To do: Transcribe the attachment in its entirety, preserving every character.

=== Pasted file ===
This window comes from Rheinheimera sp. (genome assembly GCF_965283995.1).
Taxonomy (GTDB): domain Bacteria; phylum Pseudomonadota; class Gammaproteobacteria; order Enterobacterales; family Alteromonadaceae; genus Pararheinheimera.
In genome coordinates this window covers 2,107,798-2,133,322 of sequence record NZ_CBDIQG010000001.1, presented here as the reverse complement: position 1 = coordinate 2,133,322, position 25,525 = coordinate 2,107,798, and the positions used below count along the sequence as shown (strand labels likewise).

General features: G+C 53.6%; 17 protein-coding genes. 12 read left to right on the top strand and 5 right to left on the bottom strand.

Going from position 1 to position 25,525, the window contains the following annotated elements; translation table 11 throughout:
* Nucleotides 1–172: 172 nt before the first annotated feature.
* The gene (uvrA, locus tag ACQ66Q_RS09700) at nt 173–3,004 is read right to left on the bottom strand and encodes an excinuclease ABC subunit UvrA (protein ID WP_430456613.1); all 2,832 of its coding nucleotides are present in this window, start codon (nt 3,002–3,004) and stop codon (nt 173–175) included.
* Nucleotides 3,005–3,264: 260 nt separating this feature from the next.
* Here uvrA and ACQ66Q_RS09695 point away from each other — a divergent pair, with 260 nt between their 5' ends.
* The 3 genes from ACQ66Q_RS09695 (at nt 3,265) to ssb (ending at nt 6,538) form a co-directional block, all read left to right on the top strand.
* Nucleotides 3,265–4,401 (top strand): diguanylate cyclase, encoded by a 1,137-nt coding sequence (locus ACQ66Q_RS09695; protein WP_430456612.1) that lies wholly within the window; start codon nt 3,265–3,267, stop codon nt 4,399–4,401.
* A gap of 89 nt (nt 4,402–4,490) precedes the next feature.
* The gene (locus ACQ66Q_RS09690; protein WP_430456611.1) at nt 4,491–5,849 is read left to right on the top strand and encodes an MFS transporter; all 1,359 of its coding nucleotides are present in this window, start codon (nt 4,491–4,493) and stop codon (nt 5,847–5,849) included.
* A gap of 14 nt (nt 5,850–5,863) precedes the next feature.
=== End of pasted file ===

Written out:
This window comes from Rheinheimera sp. (genome assembly GCF_965283995.1).
Taxonomy (GTDB): domain Bacteria; phylum Pseudomonadota; class Gammaproteobacteria; order Enterobacterales; family Alteromonadaceae; genus Pararheinheimera.
In genome coordinates this window covers 2,107,798-2,133,322 of sequence record NZ_CBDIQG010000001.1, presented here as the reverse complement: position 1 = coordinate 2,133,322, position 25,525 = coordinate 2,107,798, and the positions used below count along the sequence as shown (strand labels likewise).

General features: G+C 53.6%; 17 protein-coding genes. 12 read left to right on the top strand and 5 right to left on the bottom strand.

Going from position 1 to position 25,525, the window contains the following annotated elements; translation table 11 throughout:
* Nucleotides 1–172: 172 nt before the first annotated feature.
* The gene (uvrA, locus tag ACQ66Q_RS09700) at nt 173–3,004 is read right to left on the bottom strand and encodes an excinuclease ABC subunit UvrA (protein ID WP_430456613.1); all 2,832 of its coding nucleotides are present in this window, start codon (nt 3,002–3,004) and stop codon (nt 173–175) included.
* Nucleotides 3,005–3,264: 260 nt separating this feature from the next.
* Here uvrA and ACQ66Q_RS09695 point away from each other — a divergent pair, with 260 nt between their 5' ends.
* The 3 genes from ACQ66Q_RS09695 (at nt 3,265) to ssb (ending at nt 6,538) form a co-directional block, all read left to right on the top strand.
* Nucleotides 3,265–4,401 (top strand): diguanylate cyclase, encoded by a 1,137-nt coding sequence (locus ACQ66Q_RS09695; protein WP_430456612.1) that lies wholly within the window; start codon nt 3,265–3,267, stop codon nt 4,399–4,401.
* A gap of 89 nt (nt 4,402–4,490) precedes the next feature.
* The gene (locus ACQ66Q_RS09690; protein WP_430456611.1) at nt 4,491–5,849 is read left to right on the top strand and encodes an MFS transporter; all 1,359 of its coding nucleotides are present in this window, start codon (nt 4,491–4,493) and stop codon (nt 5,847–5,849) included.
* A gap of 14 nt (nt 5,850–5,863) precedes the next feature.